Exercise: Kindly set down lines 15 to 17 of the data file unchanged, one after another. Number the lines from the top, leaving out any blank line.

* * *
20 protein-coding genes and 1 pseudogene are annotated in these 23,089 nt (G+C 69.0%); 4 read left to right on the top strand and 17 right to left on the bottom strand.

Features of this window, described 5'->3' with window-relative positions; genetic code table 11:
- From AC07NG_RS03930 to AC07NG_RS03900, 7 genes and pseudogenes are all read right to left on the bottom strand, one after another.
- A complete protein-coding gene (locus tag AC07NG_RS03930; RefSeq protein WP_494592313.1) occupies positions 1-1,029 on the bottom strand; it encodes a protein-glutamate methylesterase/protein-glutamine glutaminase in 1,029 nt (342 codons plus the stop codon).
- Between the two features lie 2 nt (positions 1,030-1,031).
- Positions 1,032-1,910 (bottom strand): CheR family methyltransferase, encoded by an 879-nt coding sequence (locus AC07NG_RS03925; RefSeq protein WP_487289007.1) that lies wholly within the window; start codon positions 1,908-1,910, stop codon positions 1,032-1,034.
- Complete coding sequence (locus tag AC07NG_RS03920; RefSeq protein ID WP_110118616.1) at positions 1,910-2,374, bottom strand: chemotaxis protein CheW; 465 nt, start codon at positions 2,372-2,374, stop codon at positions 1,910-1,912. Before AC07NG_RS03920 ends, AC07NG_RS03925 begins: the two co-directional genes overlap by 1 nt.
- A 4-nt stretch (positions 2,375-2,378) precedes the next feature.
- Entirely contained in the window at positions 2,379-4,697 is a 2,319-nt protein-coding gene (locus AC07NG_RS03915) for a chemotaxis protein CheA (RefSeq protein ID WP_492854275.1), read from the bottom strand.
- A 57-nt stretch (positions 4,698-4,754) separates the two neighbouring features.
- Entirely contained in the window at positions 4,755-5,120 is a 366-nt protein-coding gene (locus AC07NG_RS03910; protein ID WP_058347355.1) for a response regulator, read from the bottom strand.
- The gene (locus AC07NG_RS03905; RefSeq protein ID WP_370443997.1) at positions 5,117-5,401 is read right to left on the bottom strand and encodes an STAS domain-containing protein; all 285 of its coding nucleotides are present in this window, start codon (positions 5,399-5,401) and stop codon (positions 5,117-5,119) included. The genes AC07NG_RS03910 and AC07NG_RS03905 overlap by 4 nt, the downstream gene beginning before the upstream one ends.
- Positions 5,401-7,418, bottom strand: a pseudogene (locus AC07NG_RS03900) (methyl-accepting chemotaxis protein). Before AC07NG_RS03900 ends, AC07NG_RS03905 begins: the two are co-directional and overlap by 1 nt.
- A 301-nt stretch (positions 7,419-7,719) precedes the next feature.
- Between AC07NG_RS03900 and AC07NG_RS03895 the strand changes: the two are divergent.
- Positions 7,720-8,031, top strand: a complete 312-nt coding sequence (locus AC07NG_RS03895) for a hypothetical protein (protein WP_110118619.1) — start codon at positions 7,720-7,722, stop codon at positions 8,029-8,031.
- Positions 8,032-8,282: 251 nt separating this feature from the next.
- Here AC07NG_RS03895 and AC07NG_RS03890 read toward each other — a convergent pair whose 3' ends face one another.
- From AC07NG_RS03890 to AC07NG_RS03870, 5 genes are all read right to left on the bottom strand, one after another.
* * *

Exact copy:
- Between AC07NG_RS03900 and AC07NG_RS03895 the strand changes: the two are divergent.
- Positions 7,720-8,031, top strand: a complete 312-nt coding sequence (locus AC07NG_RS03895) for a hypothetical protein (protein WP_110118619.1) — start codon at positions 7,720-7,722, stop codon at positions 8,029-8,031.
- Positions 8,032-8,282: 251 nt separating this feature from the next.